Major European powers are putting the squeeze on Portugal to follow Greece and Ireland and knock on the doors of EU and IMF bail-out resources.
Reports over the weekend quote senior European sources as saying Berlin, Paris and other core eurozone capitals are leaning heavily on Lisbon to apply for a financial rescue, although the Portuguese government continues to deny that any pressure is being mounted.
The eurozone core fears that if a firewall is not built around Portugal, investor nervousness could spread to Spain, a much larger economy than those of the two states - Greece and Ireland - that have already been bailed out.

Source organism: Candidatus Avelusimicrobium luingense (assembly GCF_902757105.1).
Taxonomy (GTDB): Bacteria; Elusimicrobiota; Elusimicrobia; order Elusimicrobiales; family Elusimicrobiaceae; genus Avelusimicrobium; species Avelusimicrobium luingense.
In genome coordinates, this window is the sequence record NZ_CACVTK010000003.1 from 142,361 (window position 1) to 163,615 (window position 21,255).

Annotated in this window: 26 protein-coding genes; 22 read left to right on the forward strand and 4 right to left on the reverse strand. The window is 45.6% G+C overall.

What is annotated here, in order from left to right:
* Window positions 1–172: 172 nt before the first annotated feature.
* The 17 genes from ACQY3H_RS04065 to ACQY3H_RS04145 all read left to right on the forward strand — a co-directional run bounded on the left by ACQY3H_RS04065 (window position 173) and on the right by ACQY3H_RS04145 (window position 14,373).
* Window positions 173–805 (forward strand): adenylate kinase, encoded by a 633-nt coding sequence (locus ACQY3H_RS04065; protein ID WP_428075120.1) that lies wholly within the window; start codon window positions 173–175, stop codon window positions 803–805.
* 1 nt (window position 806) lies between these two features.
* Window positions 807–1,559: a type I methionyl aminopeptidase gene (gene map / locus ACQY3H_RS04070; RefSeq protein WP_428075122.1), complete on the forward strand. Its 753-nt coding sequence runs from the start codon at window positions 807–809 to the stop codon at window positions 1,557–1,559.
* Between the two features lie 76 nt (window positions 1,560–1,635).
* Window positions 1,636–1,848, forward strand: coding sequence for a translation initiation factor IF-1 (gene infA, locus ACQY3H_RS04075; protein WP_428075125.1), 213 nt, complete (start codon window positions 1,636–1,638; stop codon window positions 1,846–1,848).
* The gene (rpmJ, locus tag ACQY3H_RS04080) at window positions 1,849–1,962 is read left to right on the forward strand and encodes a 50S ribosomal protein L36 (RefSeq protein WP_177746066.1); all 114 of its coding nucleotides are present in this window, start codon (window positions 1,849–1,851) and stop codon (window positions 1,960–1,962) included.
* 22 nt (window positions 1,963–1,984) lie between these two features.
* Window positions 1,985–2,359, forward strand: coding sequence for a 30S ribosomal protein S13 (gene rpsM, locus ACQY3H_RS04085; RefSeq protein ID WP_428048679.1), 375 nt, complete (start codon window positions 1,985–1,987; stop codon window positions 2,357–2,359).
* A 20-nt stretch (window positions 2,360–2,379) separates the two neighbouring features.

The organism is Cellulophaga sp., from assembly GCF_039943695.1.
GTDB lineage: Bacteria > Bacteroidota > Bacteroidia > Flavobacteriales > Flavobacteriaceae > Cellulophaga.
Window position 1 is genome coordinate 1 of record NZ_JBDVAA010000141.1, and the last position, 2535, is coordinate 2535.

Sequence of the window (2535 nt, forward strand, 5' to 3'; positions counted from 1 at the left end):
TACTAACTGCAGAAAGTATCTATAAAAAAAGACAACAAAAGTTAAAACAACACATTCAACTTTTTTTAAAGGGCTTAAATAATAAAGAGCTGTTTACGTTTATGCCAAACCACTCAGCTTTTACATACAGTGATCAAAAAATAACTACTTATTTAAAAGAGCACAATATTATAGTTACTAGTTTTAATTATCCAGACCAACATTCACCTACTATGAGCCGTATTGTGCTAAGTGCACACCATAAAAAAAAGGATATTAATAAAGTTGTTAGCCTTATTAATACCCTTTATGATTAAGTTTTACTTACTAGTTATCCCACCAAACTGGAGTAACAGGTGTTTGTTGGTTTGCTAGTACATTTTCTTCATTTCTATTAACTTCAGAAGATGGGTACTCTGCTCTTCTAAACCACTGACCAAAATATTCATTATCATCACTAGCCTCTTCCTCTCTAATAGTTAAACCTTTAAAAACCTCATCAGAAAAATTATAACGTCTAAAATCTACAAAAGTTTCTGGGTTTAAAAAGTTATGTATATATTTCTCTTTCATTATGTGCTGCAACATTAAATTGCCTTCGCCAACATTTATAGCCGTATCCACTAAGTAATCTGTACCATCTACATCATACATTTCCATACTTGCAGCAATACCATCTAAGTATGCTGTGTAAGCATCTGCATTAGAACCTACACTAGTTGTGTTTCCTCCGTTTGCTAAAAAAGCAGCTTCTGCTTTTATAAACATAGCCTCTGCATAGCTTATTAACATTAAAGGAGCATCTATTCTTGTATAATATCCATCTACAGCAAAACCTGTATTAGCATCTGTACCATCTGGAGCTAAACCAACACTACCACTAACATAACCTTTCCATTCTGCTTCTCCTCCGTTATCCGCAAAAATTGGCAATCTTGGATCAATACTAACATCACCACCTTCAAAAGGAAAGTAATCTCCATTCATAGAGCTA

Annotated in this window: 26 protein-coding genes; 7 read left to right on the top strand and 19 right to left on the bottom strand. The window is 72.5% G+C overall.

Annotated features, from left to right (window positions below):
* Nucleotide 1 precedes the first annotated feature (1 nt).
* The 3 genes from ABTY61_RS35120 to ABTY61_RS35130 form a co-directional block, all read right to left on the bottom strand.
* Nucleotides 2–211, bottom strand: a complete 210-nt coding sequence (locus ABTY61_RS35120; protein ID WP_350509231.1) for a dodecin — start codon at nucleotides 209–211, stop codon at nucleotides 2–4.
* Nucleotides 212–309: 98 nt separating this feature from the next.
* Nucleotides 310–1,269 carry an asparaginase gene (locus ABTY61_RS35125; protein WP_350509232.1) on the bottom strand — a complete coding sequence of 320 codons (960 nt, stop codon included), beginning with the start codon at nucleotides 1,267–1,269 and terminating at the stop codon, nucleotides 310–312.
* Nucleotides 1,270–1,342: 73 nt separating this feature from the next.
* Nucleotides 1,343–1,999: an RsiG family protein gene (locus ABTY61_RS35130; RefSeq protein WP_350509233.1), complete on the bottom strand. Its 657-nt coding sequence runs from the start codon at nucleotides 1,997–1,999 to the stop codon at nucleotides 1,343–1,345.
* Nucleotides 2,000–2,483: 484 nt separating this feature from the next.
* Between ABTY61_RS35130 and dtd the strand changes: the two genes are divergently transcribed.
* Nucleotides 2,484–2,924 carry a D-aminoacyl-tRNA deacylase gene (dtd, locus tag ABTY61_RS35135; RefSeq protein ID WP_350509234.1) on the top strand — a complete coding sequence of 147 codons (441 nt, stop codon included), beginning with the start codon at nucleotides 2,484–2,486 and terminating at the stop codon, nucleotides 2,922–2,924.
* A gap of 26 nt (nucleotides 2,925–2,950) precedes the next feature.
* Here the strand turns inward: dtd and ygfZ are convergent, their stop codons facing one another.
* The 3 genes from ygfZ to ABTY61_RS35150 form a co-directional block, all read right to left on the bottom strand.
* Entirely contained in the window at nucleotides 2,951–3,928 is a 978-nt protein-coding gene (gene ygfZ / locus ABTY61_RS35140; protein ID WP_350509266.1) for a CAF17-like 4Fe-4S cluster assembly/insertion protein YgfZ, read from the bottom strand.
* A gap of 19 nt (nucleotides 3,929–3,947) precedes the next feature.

However, formal negotiations with Lisbon have yet to begin, the source continued, and discussions have yet to match the pace of similar talks ahead of the Greek bail-out last May or that of Ireland last November.
Should Portugal decide to ask for a rescue, the bill would amount to between €60 and €80 billion, the source said.
The EU's three largest member states - Germany, France and the UK - are set to publish a text on Saturday (18 December), calling for spending restraint in the bloc's long-term financial framework (post 2013).
Initiated by British Prime Minister David Cameron, the letter will call for a freeze in the long-term spending plan, excluding inflation, and also seek to rein in the bloc's 2012 and 2013 annual budgets.